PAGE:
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I am a New York-based writer, travel lover, and author of The Drive North and Destination Paranormal. I have several other books in the works, including fiction.

Hiking the Rocky Mountain Arsenal

The Rocky Mountain Arsenal National Wildlife Area is a refuge in the middle of Denver that offers opportunities for hiking, wildlife viewing and catch-and-release fishing. But, only a small part of it is available for exploring at the present time; most of the site is still being restored to how it looked before the middle of the 20th century when the Plains Indians inhabited the land or it was used for pioneer farming.
In 1942 the U.S. Army started producing mustard gas, and later nerve agents, on the site for use in World War II and the Korean War. For a time, Shell Chemical Company also used the facility to produce agriculture pesticides, but all production, both military and civilian, was terminated in 1982. Ten years later Congress designated the area a national wildlife refuge due to a roost of bald eagles that was discovered in 1986.
The huge rehabilitation and cleanup project could take until 2011, according to an estimate in a U.S. Fish & Wildlife Service brochure, as the area is cleaned from chemicals dumped on site. A small area in the middle of the refuge is now open though for visitors, but generally the hours don’t work for me and my schedule. But, due to a quirk of fate, I finally was able to take advantage and check it out.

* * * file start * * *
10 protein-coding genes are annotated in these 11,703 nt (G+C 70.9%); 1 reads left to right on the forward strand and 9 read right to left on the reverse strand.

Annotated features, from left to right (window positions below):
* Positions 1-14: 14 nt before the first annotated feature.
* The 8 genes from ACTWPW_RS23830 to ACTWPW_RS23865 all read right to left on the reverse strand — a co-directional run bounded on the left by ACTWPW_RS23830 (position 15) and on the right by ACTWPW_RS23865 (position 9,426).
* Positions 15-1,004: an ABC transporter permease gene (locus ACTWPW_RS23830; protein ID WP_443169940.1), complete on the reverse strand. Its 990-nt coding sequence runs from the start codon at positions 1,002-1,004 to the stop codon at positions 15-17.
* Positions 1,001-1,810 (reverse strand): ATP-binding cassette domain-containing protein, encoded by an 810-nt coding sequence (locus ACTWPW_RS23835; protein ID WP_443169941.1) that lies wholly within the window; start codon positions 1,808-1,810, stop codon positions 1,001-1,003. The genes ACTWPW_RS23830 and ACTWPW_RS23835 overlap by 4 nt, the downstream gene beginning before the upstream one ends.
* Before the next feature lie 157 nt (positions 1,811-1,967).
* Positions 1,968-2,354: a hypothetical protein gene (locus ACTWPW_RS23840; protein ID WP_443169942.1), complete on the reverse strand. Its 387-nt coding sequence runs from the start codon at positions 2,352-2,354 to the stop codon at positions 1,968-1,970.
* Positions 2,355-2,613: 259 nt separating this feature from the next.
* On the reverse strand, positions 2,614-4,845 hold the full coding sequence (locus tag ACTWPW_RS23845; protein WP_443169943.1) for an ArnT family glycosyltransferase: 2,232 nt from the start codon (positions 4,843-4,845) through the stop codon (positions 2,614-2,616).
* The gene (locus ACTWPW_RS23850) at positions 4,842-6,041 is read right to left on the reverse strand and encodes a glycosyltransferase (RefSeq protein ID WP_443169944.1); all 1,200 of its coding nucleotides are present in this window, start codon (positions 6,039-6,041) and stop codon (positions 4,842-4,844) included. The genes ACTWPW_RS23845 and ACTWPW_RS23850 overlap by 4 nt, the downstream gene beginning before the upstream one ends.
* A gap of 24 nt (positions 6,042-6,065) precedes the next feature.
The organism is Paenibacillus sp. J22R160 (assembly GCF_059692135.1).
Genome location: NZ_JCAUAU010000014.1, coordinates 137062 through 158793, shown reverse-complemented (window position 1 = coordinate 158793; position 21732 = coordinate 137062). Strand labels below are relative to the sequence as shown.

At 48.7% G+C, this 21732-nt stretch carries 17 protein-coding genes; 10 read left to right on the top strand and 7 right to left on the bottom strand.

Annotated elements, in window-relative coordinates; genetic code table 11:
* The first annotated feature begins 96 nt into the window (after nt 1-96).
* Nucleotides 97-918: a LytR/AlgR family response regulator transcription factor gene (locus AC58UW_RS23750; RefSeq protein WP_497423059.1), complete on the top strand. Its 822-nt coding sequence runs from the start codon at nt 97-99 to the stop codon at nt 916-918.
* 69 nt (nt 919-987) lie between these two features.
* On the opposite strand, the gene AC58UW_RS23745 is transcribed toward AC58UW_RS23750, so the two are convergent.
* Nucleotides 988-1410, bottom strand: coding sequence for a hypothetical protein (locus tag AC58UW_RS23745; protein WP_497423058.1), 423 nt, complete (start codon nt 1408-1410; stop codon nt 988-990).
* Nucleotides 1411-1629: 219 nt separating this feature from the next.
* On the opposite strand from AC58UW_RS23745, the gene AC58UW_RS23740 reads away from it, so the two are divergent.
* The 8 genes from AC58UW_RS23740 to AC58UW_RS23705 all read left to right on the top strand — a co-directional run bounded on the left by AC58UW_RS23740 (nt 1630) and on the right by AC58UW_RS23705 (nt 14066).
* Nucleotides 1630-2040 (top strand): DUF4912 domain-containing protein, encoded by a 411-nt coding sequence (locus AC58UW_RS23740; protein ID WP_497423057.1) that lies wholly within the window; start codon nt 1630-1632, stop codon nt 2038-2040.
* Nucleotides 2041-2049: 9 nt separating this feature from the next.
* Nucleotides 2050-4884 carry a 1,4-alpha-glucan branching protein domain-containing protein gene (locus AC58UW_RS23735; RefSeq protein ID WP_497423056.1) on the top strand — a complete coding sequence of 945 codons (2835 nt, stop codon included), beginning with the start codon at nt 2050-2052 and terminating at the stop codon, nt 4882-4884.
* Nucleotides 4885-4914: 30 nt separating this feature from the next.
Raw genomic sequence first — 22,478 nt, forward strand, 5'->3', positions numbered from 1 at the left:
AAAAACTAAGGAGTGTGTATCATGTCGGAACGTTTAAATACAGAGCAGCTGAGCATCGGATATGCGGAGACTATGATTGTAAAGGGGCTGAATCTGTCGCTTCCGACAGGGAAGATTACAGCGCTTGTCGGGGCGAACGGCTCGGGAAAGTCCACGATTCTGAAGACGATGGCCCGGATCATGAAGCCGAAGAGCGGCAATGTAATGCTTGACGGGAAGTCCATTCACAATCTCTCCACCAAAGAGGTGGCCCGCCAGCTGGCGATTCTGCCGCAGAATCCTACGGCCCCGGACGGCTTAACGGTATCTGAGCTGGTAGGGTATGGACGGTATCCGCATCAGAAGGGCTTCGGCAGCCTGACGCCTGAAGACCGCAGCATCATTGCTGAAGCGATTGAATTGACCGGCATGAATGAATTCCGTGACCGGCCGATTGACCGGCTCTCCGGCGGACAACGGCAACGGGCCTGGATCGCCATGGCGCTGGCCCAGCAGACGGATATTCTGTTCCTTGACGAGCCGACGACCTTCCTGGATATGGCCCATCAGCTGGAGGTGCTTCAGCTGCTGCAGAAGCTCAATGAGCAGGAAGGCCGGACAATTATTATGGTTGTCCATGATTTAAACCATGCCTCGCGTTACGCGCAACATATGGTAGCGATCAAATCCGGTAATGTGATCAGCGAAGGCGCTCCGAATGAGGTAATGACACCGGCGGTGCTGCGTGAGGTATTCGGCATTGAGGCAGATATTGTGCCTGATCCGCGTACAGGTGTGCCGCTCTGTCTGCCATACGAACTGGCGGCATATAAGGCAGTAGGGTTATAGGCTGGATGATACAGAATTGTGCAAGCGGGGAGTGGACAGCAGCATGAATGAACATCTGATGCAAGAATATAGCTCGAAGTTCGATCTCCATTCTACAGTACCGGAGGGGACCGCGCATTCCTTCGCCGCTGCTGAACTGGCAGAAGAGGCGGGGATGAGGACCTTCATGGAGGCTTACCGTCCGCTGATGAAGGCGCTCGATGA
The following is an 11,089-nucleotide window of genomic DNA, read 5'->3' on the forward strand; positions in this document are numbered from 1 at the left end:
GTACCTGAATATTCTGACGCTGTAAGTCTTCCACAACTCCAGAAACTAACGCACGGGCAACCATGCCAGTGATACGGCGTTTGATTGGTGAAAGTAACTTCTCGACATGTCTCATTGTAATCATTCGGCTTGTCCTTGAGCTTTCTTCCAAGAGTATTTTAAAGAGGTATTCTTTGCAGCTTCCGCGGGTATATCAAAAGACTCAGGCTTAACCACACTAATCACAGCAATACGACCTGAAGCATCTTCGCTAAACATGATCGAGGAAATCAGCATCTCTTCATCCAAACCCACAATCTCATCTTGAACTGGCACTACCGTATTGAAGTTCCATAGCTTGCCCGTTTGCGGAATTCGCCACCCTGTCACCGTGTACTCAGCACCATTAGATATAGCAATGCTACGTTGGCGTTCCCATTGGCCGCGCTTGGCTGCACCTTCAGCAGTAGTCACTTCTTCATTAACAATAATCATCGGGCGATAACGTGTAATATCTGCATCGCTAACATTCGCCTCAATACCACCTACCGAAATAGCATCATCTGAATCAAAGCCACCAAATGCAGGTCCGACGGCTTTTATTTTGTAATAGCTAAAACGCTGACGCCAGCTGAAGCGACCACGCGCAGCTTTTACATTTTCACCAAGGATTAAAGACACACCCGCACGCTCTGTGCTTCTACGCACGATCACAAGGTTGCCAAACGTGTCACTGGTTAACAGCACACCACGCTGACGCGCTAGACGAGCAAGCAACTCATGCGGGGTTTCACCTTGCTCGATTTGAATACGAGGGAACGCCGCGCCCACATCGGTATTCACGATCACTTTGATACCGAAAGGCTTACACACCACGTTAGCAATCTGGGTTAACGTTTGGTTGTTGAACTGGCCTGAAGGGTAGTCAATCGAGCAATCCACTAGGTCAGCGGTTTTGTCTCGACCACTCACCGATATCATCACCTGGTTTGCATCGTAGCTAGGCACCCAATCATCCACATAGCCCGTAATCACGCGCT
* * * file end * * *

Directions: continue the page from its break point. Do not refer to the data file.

The terrain isn’t difficult, rolling hills at best, but it does offer some nice views of the mountains and downtown Denver as the trails wind around a few lakes. Sometimes the trails are simply roads, which does detract from the feeling of being in a wild area, but since so much is still being restored and constructed, it’s easy to look the other way and enjoy the area.
I saw a fair amount of wildlife, as I meandered my way around the lakes, including prairie dogs, lots of birds and a deer. But, the highlight for me was the coyote I almost hit with my car as I was leaving the visitor’s center to head home. He darted out in front of me as I pulled down their driveway only to get spooked and turn and run right back in the bushes.
I was pleased though with my brief encounter, especially since I had really doubted I’d see anything more than a few small mammals, and generally enjoyed my visit. Since a lot of the area is still closed or under construction, it’s difficult to give it a rave review though right now. But, from the plan I saw in the visitor’s center, the future looks good for the area.
I look forward to returning in the future, once the cleanup is done, and taking a trolley tour to see the bison and to go farther out in the refuge and enjoy the nesting bald eagles. Until that point though, I’ll just remain content in the knowledge that it’s a nice escape, despite the planes from Denver International Airport flying overhead, that’s right in the city and free for all visitors.

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